Lights dating rob dyer

On March 16, 1944, Carmichael wrote to Elma Ferguson confirming Vanderbilt’s receipt of all of the various parts of the donation, including the mirror and mountings. Seyfert joined the physics and astronomy department of Vanderbilt University in 1946.Although, Seyfert was charged with building an observatory to house a telescope using the donated twenty-four-inch fused quartz disk, correspondence regarding the terms of his employment indicated that the endeavor would prove challenging: “We foresee some difficulty in this undertaking and simply want to be sure that you understand the situation in order that you will not be too disappointed if this project does not materialize at once.contributed the telephone line, and Nashville’s Rock City Construction Co.

Newly refurbished in 2007, the Barnard Telescope is now at the Dyer Observatory.Bricks from the Barnard Observatory were used in the construction of the director’s residence at the Dyer site.For nominal fees, Carl and Eileen Gardner contributed 7.8 acres and the Louisville and Nashville Railroad Company contributed 1.2 acres on a secluded hilltop in southern Davidson County for the observatory site.[7] As originally intended, the setting was important to the functioning of the facility.Located 1,131 feet above sea level, the shade of the wooded site protected the observatory from direct sunlight, which could negatively impact the clarity of the telescopic image.As Seyfert once joked, “This was probably the most expensive sundial ever built, since Mr.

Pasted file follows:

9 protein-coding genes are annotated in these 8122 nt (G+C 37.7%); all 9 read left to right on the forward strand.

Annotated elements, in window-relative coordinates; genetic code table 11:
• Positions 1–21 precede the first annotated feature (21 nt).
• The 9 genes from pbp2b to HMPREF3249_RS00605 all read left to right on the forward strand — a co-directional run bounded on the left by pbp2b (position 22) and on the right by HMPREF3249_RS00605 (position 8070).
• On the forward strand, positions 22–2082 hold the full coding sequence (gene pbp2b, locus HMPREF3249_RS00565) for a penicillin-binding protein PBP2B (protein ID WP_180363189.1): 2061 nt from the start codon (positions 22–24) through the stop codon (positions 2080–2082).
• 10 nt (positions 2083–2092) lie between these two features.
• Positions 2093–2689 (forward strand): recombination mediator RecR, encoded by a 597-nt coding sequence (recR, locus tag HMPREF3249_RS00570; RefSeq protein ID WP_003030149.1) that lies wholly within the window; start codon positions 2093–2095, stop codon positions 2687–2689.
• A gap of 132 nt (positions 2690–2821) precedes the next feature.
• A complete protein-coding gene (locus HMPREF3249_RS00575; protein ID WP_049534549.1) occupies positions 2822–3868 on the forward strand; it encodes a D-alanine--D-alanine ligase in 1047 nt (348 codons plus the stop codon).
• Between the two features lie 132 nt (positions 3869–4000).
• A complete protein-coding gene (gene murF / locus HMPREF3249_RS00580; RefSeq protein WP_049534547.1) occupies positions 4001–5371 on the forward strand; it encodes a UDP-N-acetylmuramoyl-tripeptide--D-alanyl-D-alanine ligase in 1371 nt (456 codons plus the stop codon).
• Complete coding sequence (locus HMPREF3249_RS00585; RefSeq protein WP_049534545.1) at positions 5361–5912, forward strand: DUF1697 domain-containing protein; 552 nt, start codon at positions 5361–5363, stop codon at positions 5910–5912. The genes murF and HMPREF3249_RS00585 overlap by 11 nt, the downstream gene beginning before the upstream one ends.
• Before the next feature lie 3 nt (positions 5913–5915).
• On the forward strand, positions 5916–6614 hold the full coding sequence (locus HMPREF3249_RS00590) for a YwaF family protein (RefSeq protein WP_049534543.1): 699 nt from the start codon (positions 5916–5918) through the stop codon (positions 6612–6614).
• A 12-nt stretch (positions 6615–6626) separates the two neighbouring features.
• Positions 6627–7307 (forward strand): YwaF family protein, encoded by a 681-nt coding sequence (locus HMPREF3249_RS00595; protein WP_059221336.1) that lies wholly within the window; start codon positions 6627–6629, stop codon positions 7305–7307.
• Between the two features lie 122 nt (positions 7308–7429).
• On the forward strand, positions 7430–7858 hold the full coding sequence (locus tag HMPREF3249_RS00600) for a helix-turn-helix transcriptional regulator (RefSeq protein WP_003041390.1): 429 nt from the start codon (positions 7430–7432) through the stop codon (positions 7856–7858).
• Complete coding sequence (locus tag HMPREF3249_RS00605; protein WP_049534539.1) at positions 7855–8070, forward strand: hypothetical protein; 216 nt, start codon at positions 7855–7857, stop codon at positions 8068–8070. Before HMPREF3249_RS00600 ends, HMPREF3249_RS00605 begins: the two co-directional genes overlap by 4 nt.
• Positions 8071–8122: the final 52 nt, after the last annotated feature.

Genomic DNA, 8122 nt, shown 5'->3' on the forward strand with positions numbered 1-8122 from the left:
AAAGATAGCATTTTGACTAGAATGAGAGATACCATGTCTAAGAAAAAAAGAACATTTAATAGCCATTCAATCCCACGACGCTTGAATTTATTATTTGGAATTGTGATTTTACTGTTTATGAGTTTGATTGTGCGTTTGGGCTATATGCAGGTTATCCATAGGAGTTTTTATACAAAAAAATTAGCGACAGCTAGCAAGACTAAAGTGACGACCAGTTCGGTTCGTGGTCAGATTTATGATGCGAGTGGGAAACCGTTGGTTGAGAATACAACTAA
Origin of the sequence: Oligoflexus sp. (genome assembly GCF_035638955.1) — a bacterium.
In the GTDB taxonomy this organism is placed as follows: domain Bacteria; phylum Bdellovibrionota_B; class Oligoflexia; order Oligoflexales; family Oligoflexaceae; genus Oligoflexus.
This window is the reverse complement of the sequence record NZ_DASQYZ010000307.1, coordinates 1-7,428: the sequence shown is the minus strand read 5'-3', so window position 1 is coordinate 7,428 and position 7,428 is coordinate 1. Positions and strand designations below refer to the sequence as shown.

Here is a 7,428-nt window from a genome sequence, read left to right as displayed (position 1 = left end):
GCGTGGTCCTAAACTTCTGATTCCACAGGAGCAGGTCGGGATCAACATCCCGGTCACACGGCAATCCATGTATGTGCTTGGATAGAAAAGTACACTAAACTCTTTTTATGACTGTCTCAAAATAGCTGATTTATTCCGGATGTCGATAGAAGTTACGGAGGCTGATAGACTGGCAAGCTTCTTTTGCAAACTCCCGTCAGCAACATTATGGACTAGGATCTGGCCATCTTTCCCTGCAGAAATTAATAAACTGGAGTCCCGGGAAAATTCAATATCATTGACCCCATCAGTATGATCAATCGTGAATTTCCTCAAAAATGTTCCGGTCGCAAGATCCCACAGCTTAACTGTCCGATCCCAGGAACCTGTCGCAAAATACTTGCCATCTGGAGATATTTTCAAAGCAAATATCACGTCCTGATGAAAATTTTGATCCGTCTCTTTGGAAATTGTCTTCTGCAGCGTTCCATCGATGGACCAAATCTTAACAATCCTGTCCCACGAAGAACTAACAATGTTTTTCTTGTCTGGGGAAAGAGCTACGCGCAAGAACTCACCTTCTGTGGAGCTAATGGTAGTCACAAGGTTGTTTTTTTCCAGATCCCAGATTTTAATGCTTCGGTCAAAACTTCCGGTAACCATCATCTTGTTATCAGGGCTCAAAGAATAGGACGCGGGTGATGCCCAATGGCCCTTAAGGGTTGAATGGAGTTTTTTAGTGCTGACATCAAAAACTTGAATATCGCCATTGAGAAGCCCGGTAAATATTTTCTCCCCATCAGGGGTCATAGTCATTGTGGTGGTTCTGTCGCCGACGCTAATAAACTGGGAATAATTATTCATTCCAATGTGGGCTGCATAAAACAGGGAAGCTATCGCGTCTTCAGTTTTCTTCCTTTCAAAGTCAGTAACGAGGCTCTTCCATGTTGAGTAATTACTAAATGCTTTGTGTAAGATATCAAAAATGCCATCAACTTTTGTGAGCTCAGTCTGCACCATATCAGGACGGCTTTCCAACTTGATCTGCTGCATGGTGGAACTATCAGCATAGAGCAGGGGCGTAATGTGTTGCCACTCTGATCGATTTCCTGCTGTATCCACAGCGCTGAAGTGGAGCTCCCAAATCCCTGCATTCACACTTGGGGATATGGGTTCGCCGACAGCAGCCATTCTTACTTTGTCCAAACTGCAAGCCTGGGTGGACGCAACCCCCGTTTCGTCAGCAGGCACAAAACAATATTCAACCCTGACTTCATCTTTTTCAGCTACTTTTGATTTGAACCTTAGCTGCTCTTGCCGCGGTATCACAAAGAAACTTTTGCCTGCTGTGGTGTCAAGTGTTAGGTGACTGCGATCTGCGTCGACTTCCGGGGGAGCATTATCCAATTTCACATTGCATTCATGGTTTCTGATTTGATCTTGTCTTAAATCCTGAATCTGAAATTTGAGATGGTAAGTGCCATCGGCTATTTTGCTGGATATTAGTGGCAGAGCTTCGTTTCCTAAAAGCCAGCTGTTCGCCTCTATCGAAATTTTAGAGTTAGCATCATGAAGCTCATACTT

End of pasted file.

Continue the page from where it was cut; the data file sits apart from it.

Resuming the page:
Dyer, for whom the observatory is named, and his bridge company became our largest contributors” to the construction of the observatory.[6] Together, Dyer and Seyfert found the ideal location for the new observatory about ten miles south of the main campus.A year after admitting its first students in 1875, Vanderbilt University in Nashville, Tennessee, established its first astronomical observatory in the third building to be erected on the growing campus, suggesting the high priority of the department for Vanderbilt’s first Chancellor, and Professor of Physics and Astronomy, Landon C. The observatory was equipped with a six-inch aperture refracting telescope built by the firm of Thomas Cooke of York, England, and a four-inch Merz meridian circle telescope also acquired in Europe.Despite being well-equipped, however, the observatory did not have an astronomer and was not well utilized.Seyfert, Dyer, and their supporters took what was thought to be an unusual tactic in developing the observatory.Instead of asking for money to finance the construction, they requested in-kind services and donation of materials.Dyer contacted Seyfert to request his assistance with building a sundial at his home.